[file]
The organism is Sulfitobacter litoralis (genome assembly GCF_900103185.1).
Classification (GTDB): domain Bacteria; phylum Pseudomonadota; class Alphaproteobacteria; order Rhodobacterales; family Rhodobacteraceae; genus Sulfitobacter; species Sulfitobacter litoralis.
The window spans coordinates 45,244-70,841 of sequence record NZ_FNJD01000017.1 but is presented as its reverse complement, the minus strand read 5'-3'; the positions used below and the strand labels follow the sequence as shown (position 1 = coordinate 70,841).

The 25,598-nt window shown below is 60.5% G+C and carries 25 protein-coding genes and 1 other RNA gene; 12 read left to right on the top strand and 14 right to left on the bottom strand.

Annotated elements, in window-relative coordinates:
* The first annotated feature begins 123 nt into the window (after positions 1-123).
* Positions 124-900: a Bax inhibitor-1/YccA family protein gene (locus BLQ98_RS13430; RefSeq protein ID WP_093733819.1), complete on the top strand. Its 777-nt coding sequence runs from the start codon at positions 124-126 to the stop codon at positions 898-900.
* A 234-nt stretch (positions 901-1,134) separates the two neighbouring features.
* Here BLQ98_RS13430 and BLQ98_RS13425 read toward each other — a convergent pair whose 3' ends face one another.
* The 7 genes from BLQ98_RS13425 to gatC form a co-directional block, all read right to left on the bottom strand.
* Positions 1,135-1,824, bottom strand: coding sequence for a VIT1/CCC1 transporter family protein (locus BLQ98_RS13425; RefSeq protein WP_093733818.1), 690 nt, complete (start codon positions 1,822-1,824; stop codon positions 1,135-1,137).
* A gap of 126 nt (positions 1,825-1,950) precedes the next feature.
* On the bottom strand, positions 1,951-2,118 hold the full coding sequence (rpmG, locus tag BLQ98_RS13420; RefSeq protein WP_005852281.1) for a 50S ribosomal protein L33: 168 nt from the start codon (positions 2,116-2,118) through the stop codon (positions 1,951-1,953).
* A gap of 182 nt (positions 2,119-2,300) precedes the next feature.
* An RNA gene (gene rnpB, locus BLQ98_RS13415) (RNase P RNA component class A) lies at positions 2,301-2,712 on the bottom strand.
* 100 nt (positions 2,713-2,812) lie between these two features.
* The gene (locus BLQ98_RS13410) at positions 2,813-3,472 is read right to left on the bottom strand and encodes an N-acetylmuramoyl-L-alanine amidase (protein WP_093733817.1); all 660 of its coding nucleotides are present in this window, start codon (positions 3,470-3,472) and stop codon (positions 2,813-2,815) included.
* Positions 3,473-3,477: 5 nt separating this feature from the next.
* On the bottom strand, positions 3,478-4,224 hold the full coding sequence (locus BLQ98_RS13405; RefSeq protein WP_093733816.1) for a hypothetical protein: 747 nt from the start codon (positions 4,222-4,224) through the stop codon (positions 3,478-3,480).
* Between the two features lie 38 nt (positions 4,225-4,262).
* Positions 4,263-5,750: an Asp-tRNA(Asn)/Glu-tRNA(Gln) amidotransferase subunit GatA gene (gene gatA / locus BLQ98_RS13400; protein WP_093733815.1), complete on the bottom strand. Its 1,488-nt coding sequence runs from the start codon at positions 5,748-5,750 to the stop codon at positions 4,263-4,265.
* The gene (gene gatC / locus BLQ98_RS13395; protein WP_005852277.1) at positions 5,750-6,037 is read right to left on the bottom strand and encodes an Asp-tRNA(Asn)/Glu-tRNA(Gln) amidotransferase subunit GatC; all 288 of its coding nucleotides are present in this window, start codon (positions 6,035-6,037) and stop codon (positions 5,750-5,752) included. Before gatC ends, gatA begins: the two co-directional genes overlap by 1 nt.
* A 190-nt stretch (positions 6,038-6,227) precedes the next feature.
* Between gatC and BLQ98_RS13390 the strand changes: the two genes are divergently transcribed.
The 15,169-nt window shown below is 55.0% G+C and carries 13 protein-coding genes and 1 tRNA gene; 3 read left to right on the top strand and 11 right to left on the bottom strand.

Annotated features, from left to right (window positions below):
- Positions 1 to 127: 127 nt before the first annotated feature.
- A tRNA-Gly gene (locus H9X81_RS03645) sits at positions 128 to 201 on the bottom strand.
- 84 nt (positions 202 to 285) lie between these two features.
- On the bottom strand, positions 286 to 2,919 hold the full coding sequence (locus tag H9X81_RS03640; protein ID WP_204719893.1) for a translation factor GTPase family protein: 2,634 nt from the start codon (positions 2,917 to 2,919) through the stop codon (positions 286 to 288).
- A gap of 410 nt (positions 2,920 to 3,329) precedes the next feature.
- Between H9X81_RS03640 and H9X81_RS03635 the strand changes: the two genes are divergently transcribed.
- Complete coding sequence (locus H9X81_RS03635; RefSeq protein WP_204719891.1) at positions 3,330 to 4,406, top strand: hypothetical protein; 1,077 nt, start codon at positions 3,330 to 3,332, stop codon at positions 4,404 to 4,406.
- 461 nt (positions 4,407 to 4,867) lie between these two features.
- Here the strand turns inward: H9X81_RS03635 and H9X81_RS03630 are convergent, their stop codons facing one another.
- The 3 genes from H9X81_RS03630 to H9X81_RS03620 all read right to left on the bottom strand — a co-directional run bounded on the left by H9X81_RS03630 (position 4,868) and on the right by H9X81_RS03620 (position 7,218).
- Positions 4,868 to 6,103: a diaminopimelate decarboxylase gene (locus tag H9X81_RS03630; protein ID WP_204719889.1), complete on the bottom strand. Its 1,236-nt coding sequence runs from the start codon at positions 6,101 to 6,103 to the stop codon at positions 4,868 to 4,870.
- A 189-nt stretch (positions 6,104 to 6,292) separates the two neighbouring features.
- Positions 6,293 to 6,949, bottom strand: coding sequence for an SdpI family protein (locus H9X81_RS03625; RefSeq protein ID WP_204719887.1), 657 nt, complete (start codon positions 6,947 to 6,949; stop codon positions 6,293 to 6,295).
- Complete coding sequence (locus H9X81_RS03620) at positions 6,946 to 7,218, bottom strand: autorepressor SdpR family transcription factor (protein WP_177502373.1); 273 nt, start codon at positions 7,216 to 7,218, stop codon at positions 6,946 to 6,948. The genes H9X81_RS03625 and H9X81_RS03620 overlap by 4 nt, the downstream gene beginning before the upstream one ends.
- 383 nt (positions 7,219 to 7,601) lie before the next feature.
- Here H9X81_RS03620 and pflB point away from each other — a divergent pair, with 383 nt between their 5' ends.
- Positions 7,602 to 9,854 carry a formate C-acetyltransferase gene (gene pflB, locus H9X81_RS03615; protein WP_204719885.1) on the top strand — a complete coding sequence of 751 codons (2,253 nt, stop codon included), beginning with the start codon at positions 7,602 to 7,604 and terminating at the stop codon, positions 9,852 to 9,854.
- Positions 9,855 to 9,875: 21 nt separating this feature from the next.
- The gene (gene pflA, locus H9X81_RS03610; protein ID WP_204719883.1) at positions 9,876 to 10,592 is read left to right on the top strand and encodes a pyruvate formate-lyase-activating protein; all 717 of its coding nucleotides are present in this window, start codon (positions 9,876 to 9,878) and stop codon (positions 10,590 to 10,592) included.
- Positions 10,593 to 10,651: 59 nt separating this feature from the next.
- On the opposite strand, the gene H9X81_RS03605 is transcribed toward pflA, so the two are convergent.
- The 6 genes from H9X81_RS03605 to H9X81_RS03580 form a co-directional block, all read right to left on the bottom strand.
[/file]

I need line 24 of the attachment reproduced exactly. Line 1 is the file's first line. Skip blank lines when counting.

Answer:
* Between gatC and BLQ98_RS13390 the strand changes: the two genes are divergently transcribed.